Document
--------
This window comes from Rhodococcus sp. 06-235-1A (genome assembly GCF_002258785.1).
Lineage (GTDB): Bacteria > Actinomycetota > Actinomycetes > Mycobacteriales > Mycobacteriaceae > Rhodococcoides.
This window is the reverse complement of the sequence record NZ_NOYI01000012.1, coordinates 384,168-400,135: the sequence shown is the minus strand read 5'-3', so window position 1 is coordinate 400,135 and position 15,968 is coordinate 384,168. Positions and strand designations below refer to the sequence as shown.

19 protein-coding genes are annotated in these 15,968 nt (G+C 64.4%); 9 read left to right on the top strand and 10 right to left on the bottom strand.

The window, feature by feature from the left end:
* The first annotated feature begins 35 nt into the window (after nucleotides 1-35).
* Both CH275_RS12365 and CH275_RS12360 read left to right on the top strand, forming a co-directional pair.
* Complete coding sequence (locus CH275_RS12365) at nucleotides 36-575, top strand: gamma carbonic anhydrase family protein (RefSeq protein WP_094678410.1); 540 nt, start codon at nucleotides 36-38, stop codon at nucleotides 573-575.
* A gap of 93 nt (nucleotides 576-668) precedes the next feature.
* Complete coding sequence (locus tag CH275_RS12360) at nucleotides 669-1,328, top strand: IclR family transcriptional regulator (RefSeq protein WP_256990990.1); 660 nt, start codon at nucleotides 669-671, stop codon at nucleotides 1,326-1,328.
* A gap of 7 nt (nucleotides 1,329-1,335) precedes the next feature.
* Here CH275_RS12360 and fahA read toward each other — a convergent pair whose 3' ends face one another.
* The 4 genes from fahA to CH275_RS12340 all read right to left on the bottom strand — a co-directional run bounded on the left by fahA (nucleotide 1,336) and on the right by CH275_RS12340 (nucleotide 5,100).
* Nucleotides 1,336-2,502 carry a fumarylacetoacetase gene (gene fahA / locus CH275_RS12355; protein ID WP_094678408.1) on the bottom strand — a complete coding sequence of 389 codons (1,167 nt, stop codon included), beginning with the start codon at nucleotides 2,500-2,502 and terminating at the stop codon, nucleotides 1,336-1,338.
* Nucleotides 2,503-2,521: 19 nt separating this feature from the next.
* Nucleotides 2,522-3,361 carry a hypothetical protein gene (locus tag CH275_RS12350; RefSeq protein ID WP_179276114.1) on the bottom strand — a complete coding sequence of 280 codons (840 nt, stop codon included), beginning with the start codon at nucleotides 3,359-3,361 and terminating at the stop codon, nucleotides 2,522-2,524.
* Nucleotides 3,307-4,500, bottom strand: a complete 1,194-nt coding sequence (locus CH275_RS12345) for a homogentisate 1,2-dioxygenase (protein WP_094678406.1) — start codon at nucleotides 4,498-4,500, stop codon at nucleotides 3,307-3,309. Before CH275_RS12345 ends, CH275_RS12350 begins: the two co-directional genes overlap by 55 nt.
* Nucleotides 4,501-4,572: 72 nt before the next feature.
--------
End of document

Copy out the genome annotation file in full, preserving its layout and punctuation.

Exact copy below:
This window comes from Rhodococcus sp. 06-235-1A (genome assembly GCF_002258785.1).
Lineage (GTDB): Bacteria > Actinomycetota > Actinomycetes > Mycobacteriales > Mycobacteriaceae > Rhodococcoides.
This window is the reverse complement of the sequence record NZ_NOYI01000012.1, coordinates 384,168-400,135: the sequence shown is the minus strand read 5'-3', so window position 1 is coordinate 400,135 and position 15,968 is coordinate 384,168. Positions and strand designations below refer to the sequence as shown.

19 protein-coding genes are annotated in these 15,968 nt (G+C 64.4%); 9 read left to right on the top strand and 10 right to left on the bottom strand.

The window, feature by feature from the left end:
* The first annotated feature begins 35 nt into the window (after nucleotides 1-35).
* Both CH275_RS12365 and CH275_RS12360 read left to right on the top strand, forming a co-directional pair.
* Complete coding sequence (locus CH275_RS12365) at nucleotides 36-575, top strand: gamma carbonic anhydrase family protein (RefSeq protein WP_094678410.1); 540 nt, start codon at nucleotides 36-38, stop codon at nucleotides 573-575.
* A gap of 93 nt (nucleotides 576-668) precedes the next feature.
* Complete coding sequence (locus tag CH275_RS12360) at nucleotides 669-1,328, top strand: IclR family transcriptional regulator (RefSeq protein WP_256990990.1); 660 nt, start codon at nucleotides 669-671, stop codon at nucleotides 1,326-1,328.
* A gap of 7 nt (nucleotides 1,329-1,335) precedes the next feature.
* Here CH275_RS12360 and fahA read toward each other — a convergent pair whose 3' ends face one another.
* The 4 genes from fahA to CH275_RS12340 all read right to left on the bottom strand — a co-directional run bounded on the left by fahA (nucleotide 1,336) and on the right by CH275_RS12340 (nucleotide 5,100).
* Nucleotides 1,336-2,502 carry a fumarylacetoacetase gene (gene fahA / locus CH275_RS12355; protein ID WP_094678408.1) on the bottom strand — a complete coding sequence of 389 codons (1,167 nt, stop codon included), beginning with the start codon at nucleotides 2,500-2,502 and terminating at the stop codon, nucleotides 1,336-1,338.
* Nucleotides 2,503-2,521: 19 nt separating this feature from the next.
* Nucleotides 2,522-3,361 carry a hypothetical protein gene (locus tag CH275_RS12350; RefSeq protein ID WP_179276114.1) on the bottom strand — a complete coding sequence of 280 codons (840 nt, stop codon included), beginning with the start codon at nucleotides 3,359-3,361 and terminating at the stop codon, nucleotides 2,522-2,524.
* Nucleotides 3,307-4,500, bottom strand: a complete 1,194-nt coding sequence (locus CH275_RS12345) for a homogentisate 1,2-dioxygenase (protein WP_094678406.1) — start codon at nucleotides 4,498-4,500, stop codon at nucleotides 3,307-3,309. Before CH275_RS12345 ends, CH275_RS12350 begins: the two co-directional genes overlap by 55 nt.
* Nucleotides 4,501-4,572: 72 nt before the next feature.